On the last day we followed the road south back to Syrabru, only problem was that just North of LingLing we ran into a Chinese dynamite team. The road aint quite done. So we had to turn around find the old trail, take it several hundred feet above the dynamite team, and then descend back down after LingLing. It was a little scary walking within a foot or so of very long drops knowing dynamite could be going off under you at any time. Some did go off a little bit before arriving in LingLing and scared the bejeezus out of me. After that and a slight worng turn we found that the trail suddenly terminated about 80' above the new road, and the very steep dirt made it so sliding down was not an option. After a little backtracking we followed a path through some nomads camp and found our way down to the road. From their it was mostly smooth sailing to Syrabru.

Lucky for us the bus ride home was much more comfortable, and a little quicker than the one up there. The suspension on the bus was much nicer and the seats more comfortable. Any bus ride in Nepal can be a little scary though with the second rate roads, sharp switchbacks, and very very long drops that are very evident right out your window. We made it back in one piece though and over all had a great time.

Thursday, February 25, 2010

Tamang Heritage Trail: Part I

Ok, so we're back from hiking a little early, and short on anything to do with the Langtang valley, instead we did just the Tamang Heritage Trail. I'll explain why in this post (or the next) but the short of it is that Kim wasn't fond of steep down hills in the snow, something there was sure to be more of in Langtang proper. This part aside, we had a great time, saw some great stuff and met some fantastic people. I was able to map the whole trail with GPS and the results can be seen in the Google Earth image below. I've color coded each days hike a different color, and the places we spent a night are marked as the house with a flag.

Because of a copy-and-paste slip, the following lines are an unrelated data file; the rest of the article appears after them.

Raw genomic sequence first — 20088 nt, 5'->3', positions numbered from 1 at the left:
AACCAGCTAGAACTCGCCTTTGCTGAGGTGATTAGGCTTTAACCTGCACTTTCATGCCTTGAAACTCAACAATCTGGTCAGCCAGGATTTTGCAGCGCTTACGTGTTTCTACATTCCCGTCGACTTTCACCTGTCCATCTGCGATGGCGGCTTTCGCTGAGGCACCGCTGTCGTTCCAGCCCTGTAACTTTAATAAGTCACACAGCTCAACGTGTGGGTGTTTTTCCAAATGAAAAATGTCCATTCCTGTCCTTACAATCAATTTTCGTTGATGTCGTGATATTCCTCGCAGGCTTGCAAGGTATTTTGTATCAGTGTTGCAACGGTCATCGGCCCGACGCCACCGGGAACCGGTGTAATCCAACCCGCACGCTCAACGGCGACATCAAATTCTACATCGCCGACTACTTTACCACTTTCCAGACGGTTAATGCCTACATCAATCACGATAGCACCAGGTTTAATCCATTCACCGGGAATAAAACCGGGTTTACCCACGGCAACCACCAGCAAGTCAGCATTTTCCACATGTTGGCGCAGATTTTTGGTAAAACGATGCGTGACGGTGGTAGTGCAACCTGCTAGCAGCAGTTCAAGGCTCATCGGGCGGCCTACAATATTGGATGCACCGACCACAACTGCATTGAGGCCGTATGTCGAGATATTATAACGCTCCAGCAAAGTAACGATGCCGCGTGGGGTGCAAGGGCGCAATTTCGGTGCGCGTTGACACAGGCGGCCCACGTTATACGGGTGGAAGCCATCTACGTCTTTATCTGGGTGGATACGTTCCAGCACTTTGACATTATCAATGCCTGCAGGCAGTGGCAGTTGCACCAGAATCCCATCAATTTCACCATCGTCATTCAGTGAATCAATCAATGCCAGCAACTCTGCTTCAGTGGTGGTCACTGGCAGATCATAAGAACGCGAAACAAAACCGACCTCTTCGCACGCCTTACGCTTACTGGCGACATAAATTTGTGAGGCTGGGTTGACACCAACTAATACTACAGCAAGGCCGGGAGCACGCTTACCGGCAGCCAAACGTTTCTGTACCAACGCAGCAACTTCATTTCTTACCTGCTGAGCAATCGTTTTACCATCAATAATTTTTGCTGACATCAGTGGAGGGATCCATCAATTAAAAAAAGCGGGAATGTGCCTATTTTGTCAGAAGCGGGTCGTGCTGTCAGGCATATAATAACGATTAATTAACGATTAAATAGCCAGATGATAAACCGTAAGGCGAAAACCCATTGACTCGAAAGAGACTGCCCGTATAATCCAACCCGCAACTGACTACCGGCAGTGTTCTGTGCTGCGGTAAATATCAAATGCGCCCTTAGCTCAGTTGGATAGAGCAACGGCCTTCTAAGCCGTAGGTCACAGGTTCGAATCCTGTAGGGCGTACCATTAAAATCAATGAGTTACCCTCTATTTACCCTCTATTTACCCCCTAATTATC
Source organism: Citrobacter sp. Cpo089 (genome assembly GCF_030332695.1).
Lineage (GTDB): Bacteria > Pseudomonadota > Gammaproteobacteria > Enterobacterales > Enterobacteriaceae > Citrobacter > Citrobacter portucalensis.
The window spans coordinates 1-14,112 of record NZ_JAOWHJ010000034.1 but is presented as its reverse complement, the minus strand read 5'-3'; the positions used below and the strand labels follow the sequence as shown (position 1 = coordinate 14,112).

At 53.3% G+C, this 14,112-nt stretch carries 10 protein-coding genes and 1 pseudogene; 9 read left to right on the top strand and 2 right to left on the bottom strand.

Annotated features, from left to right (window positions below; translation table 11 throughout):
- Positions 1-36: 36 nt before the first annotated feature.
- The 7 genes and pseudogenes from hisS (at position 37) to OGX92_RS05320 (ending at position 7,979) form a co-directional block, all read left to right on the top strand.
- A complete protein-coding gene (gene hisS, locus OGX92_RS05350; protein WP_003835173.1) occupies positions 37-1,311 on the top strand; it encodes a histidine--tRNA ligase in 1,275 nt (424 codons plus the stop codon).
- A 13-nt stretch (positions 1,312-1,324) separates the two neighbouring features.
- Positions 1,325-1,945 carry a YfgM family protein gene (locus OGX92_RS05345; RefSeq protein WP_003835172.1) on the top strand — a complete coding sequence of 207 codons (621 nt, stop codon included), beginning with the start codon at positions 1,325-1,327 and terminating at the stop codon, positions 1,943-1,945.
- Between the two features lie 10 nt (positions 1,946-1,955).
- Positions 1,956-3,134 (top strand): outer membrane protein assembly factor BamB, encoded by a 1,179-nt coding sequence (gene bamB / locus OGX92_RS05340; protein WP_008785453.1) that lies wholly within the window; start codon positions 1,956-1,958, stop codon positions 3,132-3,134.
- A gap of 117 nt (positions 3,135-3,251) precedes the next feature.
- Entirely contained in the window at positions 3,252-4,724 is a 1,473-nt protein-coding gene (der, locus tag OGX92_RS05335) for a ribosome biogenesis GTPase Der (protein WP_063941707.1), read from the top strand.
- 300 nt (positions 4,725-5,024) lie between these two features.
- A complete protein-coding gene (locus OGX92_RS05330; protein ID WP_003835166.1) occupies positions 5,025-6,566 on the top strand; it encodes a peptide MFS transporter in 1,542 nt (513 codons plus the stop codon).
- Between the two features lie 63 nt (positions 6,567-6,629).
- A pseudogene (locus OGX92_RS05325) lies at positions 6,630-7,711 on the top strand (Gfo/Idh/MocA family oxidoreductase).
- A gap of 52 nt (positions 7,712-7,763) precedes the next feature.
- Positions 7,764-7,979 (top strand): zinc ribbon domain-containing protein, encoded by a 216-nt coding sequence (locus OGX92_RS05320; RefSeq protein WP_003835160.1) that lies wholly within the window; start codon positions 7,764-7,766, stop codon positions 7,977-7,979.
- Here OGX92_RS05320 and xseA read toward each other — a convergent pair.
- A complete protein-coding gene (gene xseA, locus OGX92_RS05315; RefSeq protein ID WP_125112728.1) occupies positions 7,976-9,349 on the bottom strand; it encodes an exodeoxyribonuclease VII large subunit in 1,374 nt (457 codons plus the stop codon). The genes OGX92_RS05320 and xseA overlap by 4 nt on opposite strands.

I was really happy with how my Garmin performed, getting what looks like really good data almost the whole trip. The only day things got a little jumpy was on day 5 (purple) when we were walking at the bottom of the valley and had our worst satellite exposure. On close inspection you can see that there is a slight deviation between reality and where Google has their imaging, it's just under a 100' shift to the west. I've mapped all my photos and POI in one KML file, so if anyone is interested just leave a comment or e-mail me and I can send you the file.